|Sam, sorry for any confusion..by deal breaker I was saying that if Xyotax indeed shows equivalent efficacy to taxol..I'll even venture to extend that now to: if absolutely everything about the two agents is equal(efficacy, side effects) the fact that it's given in just 10 minutes(huge)...it protects the hair follicles, avoiding alopecia, it's my opinion that oncologists and patients would choose Xyotax..|
Hair loss is a HUGE psychologic issue with cancer patients..young and believe it or not older patients also and most especially with women of all ages(remember that taxol(including its generics but too lazy to spell out paclitaxel!) is used in breast cancer, ovarian in addition to lung..
I do some oncology consulting on the side and just recently received an update from a 70ish year old woman..second to telling us how pleased she is with the cancer's regression, it was her hair growing back that she expressed satisfaction..
These days in oncology, as you know, there is a real push for QOL considerations as evidenced by Alimta's approval eventhough it did not show a survival benefit, these targeted molecules like gleevec, tarceva etc..
In answer to your second question, alopecia is a result of each radiation and chemo separately..the poor folk who have to have radiation and chemo for anything in the head and neck region(throat, esophogeal, brain) get doubly inflicted..in many cases their hair regrowth is limited as a result of the direct and double 'hit'...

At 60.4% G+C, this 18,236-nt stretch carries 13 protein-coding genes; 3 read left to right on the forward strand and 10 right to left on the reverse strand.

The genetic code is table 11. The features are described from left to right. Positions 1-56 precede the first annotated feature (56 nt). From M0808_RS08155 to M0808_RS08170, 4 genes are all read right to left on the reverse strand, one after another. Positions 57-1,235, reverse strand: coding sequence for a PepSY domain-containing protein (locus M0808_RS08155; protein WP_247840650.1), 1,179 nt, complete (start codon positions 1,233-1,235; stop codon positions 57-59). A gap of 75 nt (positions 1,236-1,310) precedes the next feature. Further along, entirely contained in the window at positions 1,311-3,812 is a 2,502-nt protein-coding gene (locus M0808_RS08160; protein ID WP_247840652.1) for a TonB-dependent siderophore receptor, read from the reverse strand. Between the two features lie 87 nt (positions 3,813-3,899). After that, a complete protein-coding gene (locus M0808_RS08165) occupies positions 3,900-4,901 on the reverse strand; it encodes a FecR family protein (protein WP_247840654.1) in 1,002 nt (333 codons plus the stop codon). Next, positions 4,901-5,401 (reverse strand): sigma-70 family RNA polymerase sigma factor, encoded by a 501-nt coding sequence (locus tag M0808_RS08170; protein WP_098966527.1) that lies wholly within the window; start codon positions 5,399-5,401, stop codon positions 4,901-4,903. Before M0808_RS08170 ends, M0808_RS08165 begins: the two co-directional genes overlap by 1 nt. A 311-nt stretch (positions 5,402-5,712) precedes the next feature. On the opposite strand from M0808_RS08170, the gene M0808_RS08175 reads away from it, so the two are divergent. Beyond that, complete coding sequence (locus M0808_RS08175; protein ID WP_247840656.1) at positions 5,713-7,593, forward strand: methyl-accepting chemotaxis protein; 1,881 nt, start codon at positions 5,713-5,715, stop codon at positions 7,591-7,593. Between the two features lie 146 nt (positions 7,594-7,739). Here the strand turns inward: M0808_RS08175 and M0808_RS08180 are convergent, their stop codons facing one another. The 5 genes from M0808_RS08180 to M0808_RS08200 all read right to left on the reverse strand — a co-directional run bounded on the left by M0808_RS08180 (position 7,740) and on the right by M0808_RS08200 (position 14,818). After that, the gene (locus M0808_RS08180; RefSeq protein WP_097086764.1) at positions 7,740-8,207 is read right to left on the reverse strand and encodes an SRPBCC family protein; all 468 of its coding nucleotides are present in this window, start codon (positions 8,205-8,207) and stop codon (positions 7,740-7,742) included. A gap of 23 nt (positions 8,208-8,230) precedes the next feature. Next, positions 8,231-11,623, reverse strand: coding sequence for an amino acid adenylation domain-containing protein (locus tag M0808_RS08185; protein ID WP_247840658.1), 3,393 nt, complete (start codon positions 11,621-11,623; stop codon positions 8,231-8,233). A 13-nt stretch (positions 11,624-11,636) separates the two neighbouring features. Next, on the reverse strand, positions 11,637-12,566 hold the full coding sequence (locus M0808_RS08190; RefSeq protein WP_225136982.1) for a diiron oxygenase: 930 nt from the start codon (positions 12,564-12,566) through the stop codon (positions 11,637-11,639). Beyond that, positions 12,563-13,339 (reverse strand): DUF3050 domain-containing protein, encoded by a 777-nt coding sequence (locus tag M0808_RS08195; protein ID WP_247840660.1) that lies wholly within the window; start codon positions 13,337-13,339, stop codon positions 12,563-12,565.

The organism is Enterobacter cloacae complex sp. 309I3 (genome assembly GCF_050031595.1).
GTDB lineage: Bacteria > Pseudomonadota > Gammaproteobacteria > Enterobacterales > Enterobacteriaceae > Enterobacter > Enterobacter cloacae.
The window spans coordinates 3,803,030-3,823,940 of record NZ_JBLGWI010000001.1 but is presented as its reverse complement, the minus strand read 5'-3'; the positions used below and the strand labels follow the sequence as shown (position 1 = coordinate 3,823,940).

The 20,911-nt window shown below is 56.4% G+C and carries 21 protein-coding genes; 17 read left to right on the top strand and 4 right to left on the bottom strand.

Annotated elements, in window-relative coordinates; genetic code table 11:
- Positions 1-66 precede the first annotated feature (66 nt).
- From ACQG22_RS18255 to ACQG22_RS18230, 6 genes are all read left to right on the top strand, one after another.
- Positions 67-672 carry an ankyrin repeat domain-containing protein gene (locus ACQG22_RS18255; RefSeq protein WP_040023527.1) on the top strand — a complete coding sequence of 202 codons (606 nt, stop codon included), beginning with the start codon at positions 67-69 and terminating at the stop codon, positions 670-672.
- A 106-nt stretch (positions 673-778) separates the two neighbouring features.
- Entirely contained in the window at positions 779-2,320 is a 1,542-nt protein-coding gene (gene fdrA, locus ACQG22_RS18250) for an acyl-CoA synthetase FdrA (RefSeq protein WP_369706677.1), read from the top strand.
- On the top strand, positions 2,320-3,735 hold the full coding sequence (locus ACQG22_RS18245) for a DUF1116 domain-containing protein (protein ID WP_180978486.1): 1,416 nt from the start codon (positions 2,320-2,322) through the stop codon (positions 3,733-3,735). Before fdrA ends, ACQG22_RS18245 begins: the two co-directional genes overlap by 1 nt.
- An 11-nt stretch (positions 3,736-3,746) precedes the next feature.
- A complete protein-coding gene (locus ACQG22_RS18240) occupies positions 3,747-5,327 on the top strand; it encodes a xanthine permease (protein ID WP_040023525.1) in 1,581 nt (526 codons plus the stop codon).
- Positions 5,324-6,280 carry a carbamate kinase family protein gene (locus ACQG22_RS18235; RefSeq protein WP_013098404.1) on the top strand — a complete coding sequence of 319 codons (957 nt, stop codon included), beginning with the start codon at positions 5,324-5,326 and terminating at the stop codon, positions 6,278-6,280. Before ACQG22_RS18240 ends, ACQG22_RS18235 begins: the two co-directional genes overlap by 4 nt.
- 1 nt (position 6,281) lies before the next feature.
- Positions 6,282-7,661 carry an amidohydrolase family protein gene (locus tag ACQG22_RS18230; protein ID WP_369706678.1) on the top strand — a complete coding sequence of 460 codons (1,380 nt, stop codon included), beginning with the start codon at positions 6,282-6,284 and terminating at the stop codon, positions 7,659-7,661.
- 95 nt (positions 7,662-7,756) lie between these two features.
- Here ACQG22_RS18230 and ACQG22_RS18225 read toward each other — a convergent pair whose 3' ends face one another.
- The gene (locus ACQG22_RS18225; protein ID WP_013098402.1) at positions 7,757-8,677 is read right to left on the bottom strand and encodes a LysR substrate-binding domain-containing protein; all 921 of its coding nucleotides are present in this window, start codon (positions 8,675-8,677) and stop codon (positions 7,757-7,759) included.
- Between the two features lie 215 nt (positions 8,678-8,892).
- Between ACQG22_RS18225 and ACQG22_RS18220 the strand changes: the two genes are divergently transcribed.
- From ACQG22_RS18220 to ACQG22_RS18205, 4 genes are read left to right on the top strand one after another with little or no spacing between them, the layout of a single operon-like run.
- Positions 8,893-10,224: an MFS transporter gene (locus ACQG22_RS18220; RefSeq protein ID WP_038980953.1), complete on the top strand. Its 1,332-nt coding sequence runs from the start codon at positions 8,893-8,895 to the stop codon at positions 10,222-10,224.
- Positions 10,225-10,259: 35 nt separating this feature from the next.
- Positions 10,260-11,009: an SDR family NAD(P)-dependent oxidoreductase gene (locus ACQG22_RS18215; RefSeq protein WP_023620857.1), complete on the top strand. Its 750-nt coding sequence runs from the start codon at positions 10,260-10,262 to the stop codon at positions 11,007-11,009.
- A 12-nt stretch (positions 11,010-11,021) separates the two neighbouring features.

Besides the body appearance issue, these patients have to use extra care in protecting their heads from the natural elements like sun, heat, cold..we have kept our hair during our evolution for good reasons<g>..
As rkrw pointed, many take this in stride, try to make light of it("my shampoo costs are down")but it's something they'd gladly not have to deal with..wigs(good ones) are costly, hats after a while get costly..sure, it's a trifle concern compared to survival but if there's something as effective without this effect..the answer seems obvious to them and their oncologists..
Was that more clear?..let me know..
Lastly, Wick, the CEO of TELK also pointed to the issue of alopecia with the women in their ovarian cancer trials at JPMorgan in January..to paraphrase:[when speaking with clinians and patients, we found out how much alopecia is a concern..based on my experience, I had no reason to question the validity of his claim even if it was for his marketing presentation..